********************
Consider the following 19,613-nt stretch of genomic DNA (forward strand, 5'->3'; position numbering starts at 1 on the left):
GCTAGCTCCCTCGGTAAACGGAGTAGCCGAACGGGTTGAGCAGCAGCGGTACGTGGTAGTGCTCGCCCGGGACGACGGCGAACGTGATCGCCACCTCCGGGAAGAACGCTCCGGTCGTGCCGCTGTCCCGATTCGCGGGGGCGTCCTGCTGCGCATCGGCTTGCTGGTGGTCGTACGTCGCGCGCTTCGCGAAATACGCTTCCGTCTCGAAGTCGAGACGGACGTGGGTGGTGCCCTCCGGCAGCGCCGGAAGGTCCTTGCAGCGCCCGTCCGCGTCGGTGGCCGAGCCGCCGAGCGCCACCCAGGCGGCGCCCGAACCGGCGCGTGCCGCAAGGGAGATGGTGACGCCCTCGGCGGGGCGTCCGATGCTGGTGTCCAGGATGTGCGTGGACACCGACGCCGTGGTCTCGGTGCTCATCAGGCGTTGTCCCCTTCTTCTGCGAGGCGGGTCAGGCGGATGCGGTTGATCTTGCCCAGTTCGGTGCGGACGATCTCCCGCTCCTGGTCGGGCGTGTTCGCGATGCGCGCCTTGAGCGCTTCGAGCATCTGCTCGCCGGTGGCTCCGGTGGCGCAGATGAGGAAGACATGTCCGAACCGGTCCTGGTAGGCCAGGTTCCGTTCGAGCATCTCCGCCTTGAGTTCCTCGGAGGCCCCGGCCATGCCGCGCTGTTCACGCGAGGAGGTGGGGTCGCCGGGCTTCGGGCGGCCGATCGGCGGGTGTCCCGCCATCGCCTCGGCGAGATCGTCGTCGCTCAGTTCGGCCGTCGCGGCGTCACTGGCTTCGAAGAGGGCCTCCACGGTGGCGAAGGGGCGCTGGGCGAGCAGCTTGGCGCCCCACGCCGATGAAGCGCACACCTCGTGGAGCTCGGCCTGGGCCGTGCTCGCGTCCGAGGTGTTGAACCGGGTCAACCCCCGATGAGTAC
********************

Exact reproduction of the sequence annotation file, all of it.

Consider the following 19,613-nt stretch of genomic DNA (forward strand, 5'->3'; position numbering starts at 1 on the left):
GCTAGCTCCCTCGGTAAACGGAGTAGCCGAACGGGTTGAGCAGCAGCGGTACGTGGTAGTGCTCGCCCGGGACGACGGCGAACGTGATCGCCACCTCCGGGAAGAACGCTCCGGTCGTGCCGCTGTCCCGATTCGCGGGGGCGTCCTGCTGCGCATCGGCTTGCTGGTGGTCGTACGTCGCGCGCTTCGCGAAATACGCTTCCGTCTCGAAGTCGAGACGGACGTGGGTGGTGCCCTCCGGCAGCGCCGGAAGGTCCTTGCAGCGCCCGTCCGCGTCGGTGGCCGAGCCGCCGAGCGCCACCCAGGCGGCGCCCGAACCGGCGCGTGCCGCAAGGGAGATGGTGACGCCCTCGGCGGGGCGTCCGATGCTGGTGTCCAGGATGTGCGTGGACACCGACGCCGTGGTCTCGGTGCTCATCAGGCGTTGTCCCCTTCTTCTGCGAGGCGGGTCAGGCGGATGCGGTTGATCTTGCCCAGTTCGGTGCGGACGATCTCCCGCTCCTGGTCGGGCGTGTTCGCGATGCGCGCCTTGAGCGCTTCGAGCATCTGCTCGCCGGTGGCTCCGGTGGCGCAGATGAGGAAGACATGTCCGAACCGGTCCTGGTAGGCCAGGTTCCGTTCGAGCATCTCCGCCTTGAGTTCCTCGGAGGCCCCGGCCATGCCGCGCTGTTCACGCGAGGAGGTGGGGTCGCCGGGCTTCGGGCGGCCGATCGGCGGGTGTCCCGCCATCGCCTCGGCGAGATCGTCGTCGCTCAGTTCGGCCGTCGCGGCGTCACTGGCTTCGAAGAGGGCCTCCACGGTGGCGAAGGGGCGCTGGGCGAGCAGCTTGGCGCCCCACGCCGATGAAGCGCACACCTCGTGGAGCTCGGCCTGGGCCGTGCTCGCGTCCGAGGTGTTGAACCGGGTCAACCCCCGATGAGTAC